It would be difficult to specifically answer without entering the data from your FSA letter into the decision aid. But a major element in the decision is what your expectations are for yields and prices in the next five years and the financial needs and risks for your farm.
The legislation was designed to provide risk management support to agriculture by means of a safety net. The PLC alternative has an immediate floor price per commodity and payments are triggered when national average prices are below the fixed price. The ARC-CO support is determined by revenue (national prices and county average yields) using the most recent five years of national average prices and county average yields, dropping each year with the highest and lowest. If prices or revenues fall below the guarantees, payments will be triggered on a percentage of the base acres on the farm.
The PLC references prices are set by statute and become a floor price to assure a producer that program crop prices do not fall further. The ARC revenue guarantee provides a payment should prices in a given year fall below the recent average of prices. One would make a choice based on their expectation of prices and/or yields. The Agricultural Policy Analysis System (APAS) tool uses historical information, forecasted prices and yields (e.g., using trends to forecast county average yields) to forecast expected program payments. Hundreds to thousands of calculations under these simulated outcomes are made and averaged to achieve the expected program payments.
Decisions regarding updating payment yields, reallocating base acres, and selection of a farm program remain with the land, regardless of the owner or operator. Any decisions made prior to the February 27 and March 31 deadlines in 2015 will affect any future owner or operator of that land. Future operators would receive payments based on selections made by prior operators.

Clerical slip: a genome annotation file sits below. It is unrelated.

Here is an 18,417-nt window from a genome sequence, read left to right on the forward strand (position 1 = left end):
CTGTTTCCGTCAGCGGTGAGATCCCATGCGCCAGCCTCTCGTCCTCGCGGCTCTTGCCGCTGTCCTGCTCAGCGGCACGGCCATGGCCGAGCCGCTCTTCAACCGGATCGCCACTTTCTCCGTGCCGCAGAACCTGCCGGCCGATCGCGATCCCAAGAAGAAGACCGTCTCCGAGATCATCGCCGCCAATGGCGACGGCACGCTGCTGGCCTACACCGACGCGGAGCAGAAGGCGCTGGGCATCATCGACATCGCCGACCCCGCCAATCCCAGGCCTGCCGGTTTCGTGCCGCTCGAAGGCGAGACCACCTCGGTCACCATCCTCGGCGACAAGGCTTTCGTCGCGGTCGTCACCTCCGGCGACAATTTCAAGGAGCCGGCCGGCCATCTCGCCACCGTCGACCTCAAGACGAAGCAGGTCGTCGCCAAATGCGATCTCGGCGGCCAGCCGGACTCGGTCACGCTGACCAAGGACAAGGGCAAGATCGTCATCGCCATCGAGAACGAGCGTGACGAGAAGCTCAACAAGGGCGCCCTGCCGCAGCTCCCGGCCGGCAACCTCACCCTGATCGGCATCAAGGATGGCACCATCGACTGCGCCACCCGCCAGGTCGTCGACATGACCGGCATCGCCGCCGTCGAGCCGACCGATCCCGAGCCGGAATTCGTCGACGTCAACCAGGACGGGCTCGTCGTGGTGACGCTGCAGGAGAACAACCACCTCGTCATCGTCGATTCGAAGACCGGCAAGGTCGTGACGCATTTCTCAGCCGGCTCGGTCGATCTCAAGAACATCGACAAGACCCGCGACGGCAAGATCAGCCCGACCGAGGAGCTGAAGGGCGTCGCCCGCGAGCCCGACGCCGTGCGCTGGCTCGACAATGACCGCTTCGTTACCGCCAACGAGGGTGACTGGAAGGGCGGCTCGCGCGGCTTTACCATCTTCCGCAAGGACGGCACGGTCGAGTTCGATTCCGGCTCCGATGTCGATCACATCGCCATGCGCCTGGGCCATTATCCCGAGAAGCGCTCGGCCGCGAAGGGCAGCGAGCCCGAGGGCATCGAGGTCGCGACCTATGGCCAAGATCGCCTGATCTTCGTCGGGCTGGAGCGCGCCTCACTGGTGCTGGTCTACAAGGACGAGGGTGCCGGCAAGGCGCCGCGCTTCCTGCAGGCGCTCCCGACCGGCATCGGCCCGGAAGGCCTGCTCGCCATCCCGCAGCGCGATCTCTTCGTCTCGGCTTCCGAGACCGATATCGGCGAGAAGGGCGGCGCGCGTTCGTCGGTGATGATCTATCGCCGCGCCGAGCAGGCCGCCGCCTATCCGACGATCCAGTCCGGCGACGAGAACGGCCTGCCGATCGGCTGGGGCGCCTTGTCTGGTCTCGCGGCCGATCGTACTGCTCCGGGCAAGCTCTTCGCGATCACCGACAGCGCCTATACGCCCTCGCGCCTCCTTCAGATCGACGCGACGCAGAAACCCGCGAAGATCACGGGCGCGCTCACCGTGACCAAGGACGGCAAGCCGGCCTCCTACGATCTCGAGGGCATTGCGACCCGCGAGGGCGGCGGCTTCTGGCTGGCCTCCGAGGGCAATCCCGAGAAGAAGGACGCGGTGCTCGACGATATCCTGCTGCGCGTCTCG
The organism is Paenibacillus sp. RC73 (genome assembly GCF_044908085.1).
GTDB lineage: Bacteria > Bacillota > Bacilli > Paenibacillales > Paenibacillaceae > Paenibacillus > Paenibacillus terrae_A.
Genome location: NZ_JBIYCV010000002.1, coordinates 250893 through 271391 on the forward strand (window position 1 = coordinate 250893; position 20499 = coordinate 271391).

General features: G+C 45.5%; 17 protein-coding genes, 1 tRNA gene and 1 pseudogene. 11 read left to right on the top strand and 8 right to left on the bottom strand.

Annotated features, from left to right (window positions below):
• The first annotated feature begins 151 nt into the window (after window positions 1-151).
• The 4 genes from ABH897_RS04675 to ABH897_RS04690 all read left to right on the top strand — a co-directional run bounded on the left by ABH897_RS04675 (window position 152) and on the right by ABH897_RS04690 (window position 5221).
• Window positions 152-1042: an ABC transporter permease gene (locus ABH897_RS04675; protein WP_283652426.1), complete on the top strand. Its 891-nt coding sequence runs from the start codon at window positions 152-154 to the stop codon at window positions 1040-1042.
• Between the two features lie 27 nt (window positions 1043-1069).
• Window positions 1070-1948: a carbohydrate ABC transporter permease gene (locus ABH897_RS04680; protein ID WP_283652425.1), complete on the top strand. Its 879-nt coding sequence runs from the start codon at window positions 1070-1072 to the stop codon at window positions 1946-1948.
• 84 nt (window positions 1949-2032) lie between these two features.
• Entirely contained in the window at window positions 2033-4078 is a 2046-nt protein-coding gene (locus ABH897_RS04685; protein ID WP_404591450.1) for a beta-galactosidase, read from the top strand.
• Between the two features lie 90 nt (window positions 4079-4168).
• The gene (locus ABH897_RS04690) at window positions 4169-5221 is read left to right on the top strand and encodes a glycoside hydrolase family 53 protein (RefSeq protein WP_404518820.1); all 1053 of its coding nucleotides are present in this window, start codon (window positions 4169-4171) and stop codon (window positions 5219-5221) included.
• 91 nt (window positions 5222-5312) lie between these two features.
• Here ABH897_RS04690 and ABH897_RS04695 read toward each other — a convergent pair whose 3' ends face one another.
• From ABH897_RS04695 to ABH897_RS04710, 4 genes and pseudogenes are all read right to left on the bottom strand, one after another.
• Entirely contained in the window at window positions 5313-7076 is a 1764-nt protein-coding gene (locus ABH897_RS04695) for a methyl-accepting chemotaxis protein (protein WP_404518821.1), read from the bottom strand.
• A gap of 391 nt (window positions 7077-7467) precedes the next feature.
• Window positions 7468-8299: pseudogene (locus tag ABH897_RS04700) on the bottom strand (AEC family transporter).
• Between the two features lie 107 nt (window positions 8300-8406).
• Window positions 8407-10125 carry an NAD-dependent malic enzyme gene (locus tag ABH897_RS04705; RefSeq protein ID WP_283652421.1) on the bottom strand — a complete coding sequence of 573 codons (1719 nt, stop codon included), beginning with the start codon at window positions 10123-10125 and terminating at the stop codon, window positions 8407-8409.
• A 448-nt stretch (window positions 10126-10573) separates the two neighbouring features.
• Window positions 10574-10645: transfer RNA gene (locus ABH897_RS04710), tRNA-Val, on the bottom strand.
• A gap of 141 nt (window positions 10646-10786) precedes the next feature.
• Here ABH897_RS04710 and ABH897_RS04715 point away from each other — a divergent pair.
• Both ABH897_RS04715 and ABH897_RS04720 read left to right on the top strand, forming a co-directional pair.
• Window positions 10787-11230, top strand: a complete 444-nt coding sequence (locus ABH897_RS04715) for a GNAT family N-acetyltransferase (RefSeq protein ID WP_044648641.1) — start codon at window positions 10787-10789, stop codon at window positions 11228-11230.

You can consult any crop insurance agent for your choice of coverage for either ARC or PLC (Price Loss Coverage). Neither of those programs will serve as risk management for yield loss, and their revenue loss protection would be much less than what a revenue insurance policy might provide. The purpose of a farm program is to provide a financial safety net, and is not a crop insurance product. If your choice of program is PLC, you would be eligible to purchase a Supplimental Coverage Option (SCO) policy that covers the risk from a 14% loss to the level of coverage you typically choose for crop insurance.
Yes, any payment earned from the ARC-CO program is made on 85% of base acres for the crop, whereas any payment under ARC-IC is made on 65% of the total base acres on the farm.
The APAS tool shows an expected payment for the 2014 crop year year as well as averagepayments over the five-year horizon. National average prices and either county or individual yields are used to determine expected payments and how the current crop year compares to the most recent 5 crop years will determine the size of the payments.
APAS simulates many different prices and yields in each year. The average of those prices will be the expected price entered into APAS. Historical variability is used to account for the variability around both prices and yields. This procedure accounts for the fact that prices and yields are not known with certainty
The Bar chart at the very end of the APAS tool under the Safety Net tab shows the user the Probability (Y-Axis) of hitting the corresponding Target Revenue shown below on the X-Axis. The Green Bar is the probability of getting the revenue with ONLY the crops and no gov't programs (Crop Insurance or Commodity PLC/ARC Program). The next three bars are the probability of hitting the target revenue based upon the choices made previously with Crop Insurance and Commodity Program selections.